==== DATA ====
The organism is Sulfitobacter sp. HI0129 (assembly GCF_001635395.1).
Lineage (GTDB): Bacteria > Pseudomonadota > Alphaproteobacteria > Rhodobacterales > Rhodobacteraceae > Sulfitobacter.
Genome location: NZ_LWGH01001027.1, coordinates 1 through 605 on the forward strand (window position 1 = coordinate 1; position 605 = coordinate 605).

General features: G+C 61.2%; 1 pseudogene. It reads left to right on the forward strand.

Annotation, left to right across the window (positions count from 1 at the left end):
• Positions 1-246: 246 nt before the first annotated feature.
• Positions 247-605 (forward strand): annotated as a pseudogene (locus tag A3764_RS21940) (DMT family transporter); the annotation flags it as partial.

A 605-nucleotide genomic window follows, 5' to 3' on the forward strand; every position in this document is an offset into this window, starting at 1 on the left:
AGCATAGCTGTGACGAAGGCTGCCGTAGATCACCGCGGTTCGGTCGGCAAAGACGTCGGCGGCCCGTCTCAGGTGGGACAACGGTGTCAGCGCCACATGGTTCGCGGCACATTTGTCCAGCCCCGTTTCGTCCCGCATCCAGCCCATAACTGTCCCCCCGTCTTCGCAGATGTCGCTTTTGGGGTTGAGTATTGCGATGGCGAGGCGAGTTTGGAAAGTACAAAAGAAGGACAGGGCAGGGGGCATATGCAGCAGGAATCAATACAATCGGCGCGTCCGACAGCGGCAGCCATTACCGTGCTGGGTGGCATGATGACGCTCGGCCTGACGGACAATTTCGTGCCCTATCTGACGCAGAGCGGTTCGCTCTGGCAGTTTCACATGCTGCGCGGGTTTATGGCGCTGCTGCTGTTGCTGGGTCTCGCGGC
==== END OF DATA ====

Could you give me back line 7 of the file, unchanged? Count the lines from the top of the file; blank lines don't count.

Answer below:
• Positions 247-605 (forward strand): annotated as a pseudogene (locus tag A3764_RS21940) (DMT family transporter); the annotation flags it as partial.